It’s a historical fact that Labor Day was created to honor American workers, not the organized labor movement. But it didn’t take long for union leaders or their paid agents in elected office to co-opt the holiday as an opportunity to take credit for a laundry list of workplace innovations, including the 40-hour, five-day work week, paid vacations and stringent child labor laws.
Labor’s role in securing these accommodations during the dawn of the previous century, however, is very much open to debate.
What’s beyond debate is whether there’s anything remotely worthy of celebration in what modern labor unions have become.
Short answer — there isn’t, and Labor Day is a fitting occasion on which to be reminded of a painful reality with which millions of workers must contend every day.
According to the federal Department of Labor’s own website, the Labor Day holiday is “… dedicated to the social and economic achievements of American workers. It constitutes a yearly national tribute to the contributions workers have made to the strength, prosperity and well-being of our country.”
Notice anything missing? For example, any mention of unions?
Perhaps that’s because lawmakers in 1894 had a clearer picture of the contributions of unions to the Industrial Age workplace than the version clouded by 138 years of revisionist history.
No one disputes that the working conditions of late-1800s were appalling, or that unions were outspoken in their opposition to long hours, low pay and unsafe practices. But it’s also undeniable that Henry Ford first standardized the work week on his assembly line at five days and 40 hours in 1926 — and he did so not because of union pressure but because he reasoned there would be a direct correlation between happy workers and increased productivity.
Other auto companies — and manufacturers in general — had little choice but to follow suit if they expected to compete in the free market.
Renowned economist Ludwig von Mises, a contemporary of Ford in the early- to mid-1900s, described the phenomenon succinctly. “In the capitalist society,” he observed, “there prevails a tendency toward a steady increase in the per capita quota of capital invested … Consequently, the marginal productivity of labor, wage rates and the wage earners’ standard of living tend to rise continually.”
In other words, it seems highly unlikely Congress would have declared a national holiday in 1894 to celebrate the unions’ role in the adoption of workplace improvements that weren’t introduced for another 32 years — and for which organized labor can take very little credit anyway.
Having thus dispensed with the myth that Labor Day was created to honor what unions were, we can turn now to the question of whether it’s in any way fitting to celebrate what they have become.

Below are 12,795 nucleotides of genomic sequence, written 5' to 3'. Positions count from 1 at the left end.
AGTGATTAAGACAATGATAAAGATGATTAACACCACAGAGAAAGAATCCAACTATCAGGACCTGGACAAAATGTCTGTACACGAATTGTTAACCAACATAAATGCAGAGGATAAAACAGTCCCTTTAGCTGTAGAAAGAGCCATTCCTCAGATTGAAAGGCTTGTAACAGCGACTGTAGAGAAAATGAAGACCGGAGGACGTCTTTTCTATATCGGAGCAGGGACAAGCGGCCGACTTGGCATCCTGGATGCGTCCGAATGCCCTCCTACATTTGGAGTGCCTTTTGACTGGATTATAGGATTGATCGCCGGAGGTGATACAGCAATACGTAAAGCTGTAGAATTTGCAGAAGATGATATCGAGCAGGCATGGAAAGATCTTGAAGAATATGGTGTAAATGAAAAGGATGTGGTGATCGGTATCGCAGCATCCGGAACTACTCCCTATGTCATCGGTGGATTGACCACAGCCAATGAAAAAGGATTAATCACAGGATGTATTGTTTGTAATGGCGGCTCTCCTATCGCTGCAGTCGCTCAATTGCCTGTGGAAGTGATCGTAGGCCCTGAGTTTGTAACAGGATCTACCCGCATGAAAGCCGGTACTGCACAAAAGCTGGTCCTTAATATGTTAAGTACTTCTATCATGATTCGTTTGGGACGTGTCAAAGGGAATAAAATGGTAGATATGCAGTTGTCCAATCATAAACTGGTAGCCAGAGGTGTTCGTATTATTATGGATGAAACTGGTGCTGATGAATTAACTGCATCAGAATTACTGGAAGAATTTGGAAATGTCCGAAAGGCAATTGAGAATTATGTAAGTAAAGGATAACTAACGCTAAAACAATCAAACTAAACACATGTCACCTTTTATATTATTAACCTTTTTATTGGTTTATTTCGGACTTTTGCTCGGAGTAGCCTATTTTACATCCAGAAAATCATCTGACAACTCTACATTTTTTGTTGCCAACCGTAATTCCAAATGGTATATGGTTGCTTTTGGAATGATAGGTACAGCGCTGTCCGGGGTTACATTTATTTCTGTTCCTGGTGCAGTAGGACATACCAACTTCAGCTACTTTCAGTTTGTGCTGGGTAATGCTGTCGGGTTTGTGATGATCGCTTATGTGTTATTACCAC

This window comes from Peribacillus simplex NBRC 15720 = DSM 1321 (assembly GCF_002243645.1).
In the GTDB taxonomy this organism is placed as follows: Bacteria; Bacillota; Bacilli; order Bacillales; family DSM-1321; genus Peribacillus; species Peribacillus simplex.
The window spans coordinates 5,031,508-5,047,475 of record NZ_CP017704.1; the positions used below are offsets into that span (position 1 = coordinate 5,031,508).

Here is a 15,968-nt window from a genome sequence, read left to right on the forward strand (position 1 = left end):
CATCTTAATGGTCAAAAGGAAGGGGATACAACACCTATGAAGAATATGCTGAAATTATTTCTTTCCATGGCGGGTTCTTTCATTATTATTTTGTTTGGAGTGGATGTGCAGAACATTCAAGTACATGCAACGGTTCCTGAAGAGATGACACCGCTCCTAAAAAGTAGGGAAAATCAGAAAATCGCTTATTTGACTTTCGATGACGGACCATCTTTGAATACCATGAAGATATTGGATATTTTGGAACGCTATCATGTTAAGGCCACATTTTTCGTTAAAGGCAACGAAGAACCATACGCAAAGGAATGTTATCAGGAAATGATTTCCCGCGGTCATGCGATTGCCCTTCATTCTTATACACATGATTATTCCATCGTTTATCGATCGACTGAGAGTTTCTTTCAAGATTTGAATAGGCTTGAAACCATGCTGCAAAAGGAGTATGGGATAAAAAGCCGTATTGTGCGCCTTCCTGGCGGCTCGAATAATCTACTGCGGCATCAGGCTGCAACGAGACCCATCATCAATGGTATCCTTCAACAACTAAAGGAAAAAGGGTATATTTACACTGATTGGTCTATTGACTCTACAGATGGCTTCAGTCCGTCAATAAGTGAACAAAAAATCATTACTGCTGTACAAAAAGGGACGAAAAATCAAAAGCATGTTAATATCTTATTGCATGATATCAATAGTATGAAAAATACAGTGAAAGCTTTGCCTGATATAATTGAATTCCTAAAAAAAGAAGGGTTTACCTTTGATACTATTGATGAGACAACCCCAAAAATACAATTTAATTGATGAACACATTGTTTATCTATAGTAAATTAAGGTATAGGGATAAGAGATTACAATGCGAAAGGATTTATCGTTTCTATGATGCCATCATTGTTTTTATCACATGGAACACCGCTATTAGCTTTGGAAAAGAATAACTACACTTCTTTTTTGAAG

The answer is an even more resounding no.
With the advent of FDR’s New Deal in the 1930s, government began to grow exponentially — and with it the number and scope of workplace regulations with which employers are obliged to comply. Consequently, the need for unions to do anything other than negotiate contracts was reduced accordingly.
And with it, the number of union members.
From its peak of 34 percent in 1954, the percentage of unionized Americans has plummeted steadily to its current rate of 7 percent as members began to question what they were paying dues for.
But instead of responding by focusing on better serving its membership, unions branched out into politics, using the billions of dollars of dollars it confiscates annually from workers to support the whole panoply of liberal bad ideas.
To cite perhaps the most egregious example, the National Education Association (NEA) — by far the largest teachers’ union in America — last year spent more than $183 million on politics, but only $32 million went towards member representation.
And that’s just the tip of the iceberg. The NEA spent another $71 million of its members’ money on salaries for union officers, plus an additional $56.5 million on benefits for those officers.
These figures don’t even include the non-staff attorneys, accountants and consultants, or even the $61 million spent just keeping the lights on in their gorgeous ivory palaces in Washington, D.C., and elsewhere around the country.
All told, of the $615 million NEA spent last year, the representation of its members accounted for a mere 5 percent — roughly what the average American family spends on its cell phone bill.
For this, they deserve an annual holiday?
In return for the $27 million in someone else’s dues lavished on his 2020 presidential campaign, Joe Biden has already enacted dozens of programs diverting billions of taxpayer dollars back to his union cronies, with more being proposed seemingly every day.
You’d think that would be tribute enough.